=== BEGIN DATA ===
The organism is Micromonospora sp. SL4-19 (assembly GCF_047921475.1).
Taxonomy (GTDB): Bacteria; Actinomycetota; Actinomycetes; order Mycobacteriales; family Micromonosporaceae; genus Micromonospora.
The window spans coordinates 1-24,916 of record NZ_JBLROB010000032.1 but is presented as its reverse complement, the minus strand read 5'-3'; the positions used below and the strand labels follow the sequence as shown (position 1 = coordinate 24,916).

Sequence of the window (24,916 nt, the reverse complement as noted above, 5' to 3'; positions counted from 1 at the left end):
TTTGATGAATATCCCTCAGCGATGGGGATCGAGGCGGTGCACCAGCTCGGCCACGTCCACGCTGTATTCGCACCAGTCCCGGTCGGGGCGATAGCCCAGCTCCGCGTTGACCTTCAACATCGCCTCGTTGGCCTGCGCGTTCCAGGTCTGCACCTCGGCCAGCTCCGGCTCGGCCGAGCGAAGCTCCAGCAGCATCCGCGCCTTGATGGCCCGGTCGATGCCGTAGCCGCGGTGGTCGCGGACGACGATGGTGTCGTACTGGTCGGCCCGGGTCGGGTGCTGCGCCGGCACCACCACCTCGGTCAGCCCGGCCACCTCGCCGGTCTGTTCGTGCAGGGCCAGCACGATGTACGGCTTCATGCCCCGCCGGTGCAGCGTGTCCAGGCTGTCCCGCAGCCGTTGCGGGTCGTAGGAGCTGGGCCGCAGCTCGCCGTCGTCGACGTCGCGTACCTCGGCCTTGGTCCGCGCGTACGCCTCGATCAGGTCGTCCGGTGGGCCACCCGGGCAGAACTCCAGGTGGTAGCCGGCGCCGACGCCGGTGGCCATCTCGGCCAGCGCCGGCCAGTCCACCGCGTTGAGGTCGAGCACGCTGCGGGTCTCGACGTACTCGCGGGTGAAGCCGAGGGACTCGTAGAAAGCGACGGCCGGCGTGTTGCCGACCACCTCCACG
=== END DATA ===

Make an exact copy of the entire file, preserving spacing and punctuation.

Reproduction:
The organism is Micromonospora sp. SL4-19 (assembly GCF_047921475.1).
Taxonomy (GTDB): Bacteria; Actinomycetota; Actinomycetes; order Mycobacteriales; family Micromonosporaceae; genus Micromonospora.
The window spans coordinates 1-24,916 of record NZ_JBLROB010000032.1 but is presented as its reverse complement, the minus strand read 5'-3'; the positions used below and the strand labels follow the sequence as shown (position 1 = coordinate 24,916).

Sequence of the window (24,916 nt, the reverse complement as noted above, 5' to 3'; positions counted from 1 at the left end):
TTTGATGAATATCCCTCAGCGATGGGGATCGAGGCGGTGCACCAGCTCGGCCACGTCCACGCTGTATTCGCACCAGTCCCGGTCGGGGCGATAGCCCAGCTCCGCGTTGACCTTCAACATCGCCTCGTTGGCCTGCGCGTTCCAGGTCTGCACCTCGGCCAGCTCCGGCTCGGCCGAGCGAAGCTCCAGCAGCATCCGCGCCTTGATGGCCCGGTCGATGCCGTAGCCGCGGTGGTCGCGGACGACGATGGTGTCGTACTGGTCGGCCCGGGTCGGGTGCTGCGCCGGCACCACCACCTCGGTCAGCCCGGCCACCTCGCCGGTCTGTTCGTGCAGGGCCAGCACGATGTACGGCTTCATGCCCCGCCGGTGCAGCGTGTCCAGGCTGTCCCGCAGCCGTTGCGGGTCGTAGGAGCTGGGCCGCAGCTCGCCGTCGTCGACGTCGCGTACCTCGGCCTTGGTCCGCGCGTACGCCTCGATCAGGTCGTCCGGTGGGCCACCCGGGCAGAACTCCAGGTGGTAGCCGGCGCCGACGCCGGTGGCCATCTCGGCCAGCGCCGGCCAGTCCACCGCGTTGAGGTCGAGCACGCTGCGGGTCTCGACGTACTCGCGGGTGAAGCCGAGGGACTCGTAGAAAGCGACGGCCGGCGTGTTGCCGACCACCTCCACG